As the old line goes, everyone's for freedom of speech until they hear something they don't like; then instead of answering that speech with more speech (the correct solution), they try to shut up the source. Conventional publishing types such as newspapers know this, which is why they typically have journalistic standards and a lawyer on speeddial. Self-publishers often don't know this, until their ignorance/innocence (take your pick) is shattered by being served with an invitation to a lawsuit.
I've come across two cases in the past week or so where self-publishers got that kind of wake-up call. Both cases strike me as ridiculous, and I wish the respective self-publishers luck in dispatching the censors (and, yes, I know, officially that censorship comes from the government, but what else sums up so neatly in one word someone trying to shut someone up?).
The first case is The Oatmeal lawsuit, which apparently started out as an attempt by one website to shake down another. The website called Funnyjunk (you'll have to Google it; I generally as a rule of policy don't link to jerks) was republishing cartoons from The Oatmeal without permission and thought suing the cartoonist, Matthew Inman, would be an effective way of getting Inman to stop demanding they stop ripping off his work.
I hope you got all that; the syntax was complex in that last sentence, but it's a complex situation. It involves charities being sued, bears having sex with moms, and more. Read all about it here.
The second case is more local to me in Ohio USA (you know, the place where we delight in getting presidential candidates to lick our boots; that is, if we could afford boots). It involves a blogger in Burton, Ohio, who runs a blog called Burton Blog (I like the alliteration, but no points for imagination--of course, my blog is called Wred Fright's Blog, so who am I to complain?). If you know anything about Burton, you'd think Burton Blog would be a pretty tame blog about maple syrup, Amish buggies, and maybe how great the local library is, but no, Burton Blog is pretty uproarious since its publisher runs a gun store called The Gunrunner and likes to critique local politics from a conservative viewpoint. At one point, the blogger, Scott Weber, made fun of the local football coach, who had gotten picked up for drunk driving, and complained that instead of getting fired from the school district, the coach was put on paid administrative leave. The coach, apparently a sensitive soul, responded by suing the blogger. You can read all about it here, here, and here. This thing's being going on for over a year and, according to court records, has now seemed to morph into a second lawsuit involving an insurance company that's suing both the blogger and coach (see that's why we need bloggers; newspapers are always falling down on the job). You can visit the Geauga County Clerk of Courts and puzzle over it yourself. The whole thing smells like nonsense. I'll say one thing for the coach. Even if he has no sense, he's got guts. I wouldn't sue a guy called The Gunrunner who was well-armed and whose blog photo shows him holding a rifle. Nevertheless, perhaps the suit will lead finally to a merger between the National Rifle Association and the American Civil Liberties Union, wherein the NRA shows up with guns whenever someone's freedom of speech gets threatened, an idea that I believe I once heard columnist Dan Savage fantasize about when he made an appearance at the local bookstore to promote Skipping Towards Gomorrah a few years ago.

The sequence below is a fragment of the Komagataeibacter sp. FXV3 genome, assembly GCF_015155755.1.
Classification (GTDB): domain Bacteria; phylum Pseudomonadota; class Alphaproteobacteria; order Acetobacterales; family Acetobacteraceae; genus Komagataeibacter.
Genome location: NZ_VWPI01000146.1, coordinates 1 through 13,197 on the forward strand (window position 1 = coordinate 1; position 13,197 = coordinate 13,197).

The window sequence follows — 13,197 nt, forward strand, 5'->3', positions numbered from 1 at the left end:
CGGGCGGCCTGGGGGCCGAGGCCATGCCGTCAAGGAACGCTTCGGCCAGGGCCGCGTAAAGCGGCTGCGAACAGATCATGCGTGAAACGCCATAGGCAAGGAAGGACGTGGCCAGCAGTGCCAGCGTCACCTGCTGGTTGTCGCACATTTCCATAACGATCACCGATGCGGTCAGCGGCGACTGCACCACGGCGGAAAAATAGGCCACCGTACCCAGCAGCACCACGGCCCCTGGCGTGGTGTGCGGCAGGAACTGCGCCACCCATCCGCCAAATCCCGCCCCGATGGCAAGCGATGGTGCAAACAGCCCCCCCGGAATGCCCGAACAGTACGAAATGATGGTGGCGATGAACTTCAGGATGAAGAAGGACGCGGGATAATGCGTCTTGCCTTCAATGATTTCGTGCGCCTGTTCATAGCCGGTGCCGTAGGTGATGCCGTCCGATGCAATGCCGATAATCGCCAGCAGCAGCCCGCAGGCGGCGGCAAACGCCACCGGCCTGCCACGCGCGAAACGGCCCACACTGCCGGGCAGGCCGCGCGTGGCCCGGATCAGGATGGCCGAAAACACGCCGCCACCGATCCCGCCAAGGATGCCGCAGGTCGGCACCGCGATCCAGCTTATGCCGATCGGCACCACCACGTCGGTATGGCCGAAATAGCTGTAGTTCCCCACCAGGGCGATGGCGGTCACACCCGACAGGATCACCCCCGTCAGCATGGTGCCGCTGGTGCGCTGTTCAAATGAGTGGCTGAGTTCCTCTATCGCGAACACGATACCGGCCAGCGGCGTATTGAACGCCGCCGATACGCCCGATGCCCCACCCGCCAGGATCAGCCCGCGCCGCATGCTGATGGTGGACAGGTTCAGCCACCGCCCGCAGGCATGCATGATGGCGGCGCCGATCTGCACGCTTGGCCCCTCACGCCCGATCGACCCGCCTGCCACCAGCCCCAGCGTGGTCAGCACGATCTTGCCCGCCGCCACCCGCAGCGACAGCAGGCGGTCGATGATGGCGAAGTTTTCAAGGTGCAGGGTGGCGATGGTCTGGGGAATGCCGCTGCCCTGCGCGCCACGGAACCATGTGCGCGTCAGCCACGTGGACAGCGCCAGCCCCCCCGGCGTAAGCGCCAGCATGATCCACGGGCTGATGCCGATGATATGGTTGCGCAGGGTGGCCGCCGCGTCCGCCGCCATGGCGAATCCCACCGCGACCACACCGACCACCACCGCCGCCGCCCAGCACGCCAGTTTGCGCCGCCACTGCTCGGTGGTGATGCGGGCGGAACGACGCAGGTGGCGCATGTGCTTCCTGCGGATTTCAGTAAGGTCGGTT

All of these suits smell of SLAPP, and lawyers who are responding to the downturn in litigation (that's also led to many law school graduates being unable to find a job and drowning in debt--issues that first emerged on blogs such as Third Tier Reality and Inside The Law School Scam) by enabling clients to file suits without merit such as these. Yes, there is a reason why lawyers have a bad reputation. Thankfully, there are some good lawyers who will fight these suits, sometime seven pro bono.
I've been fortunate enough not to have to deal with this type of nonsense yet myself. If I did, then I suspect I'd not only fight it all the way legally (where it comes to defending the First Amendment, I head into scorched earth mode), but document it publicly every step of the way. If the intent of these type of suits is to shut people up, then one would get me to pour out the speech even more. A few years ago, I traded links with The Professor, an anonymous blogger, who ran an amusing political commentary blog called Political Science 216. He got sued by a local mayor and effectively disappeared. The mayor apparently was never able to serve a summons on The Professor because the mayor didn't know who he was, but the mayor was effective in shutting up The Professor, which was a shame. I miss The Professor. You can read about that case here. I rather liked the mayor in question until then. He liked to dress up as Superman. Who wouldn't want a Supermayor? If only he had concentrated on the "purr" part and not the "sue," I might like him still. Alas.
The point is that these lawsuits are almost always pointless. Clearly, there are such things as defamation, libel, and slander, but, due to the First Amendment, winning them is difficult since hyperbole, opinion, parody, and satire are all protected speech. So, the intent of the suits is usually to intimidate people into shutting up. But, if you don't like what someone says about you, then don't sue them: tell them.
Hell, start a blog of your own!
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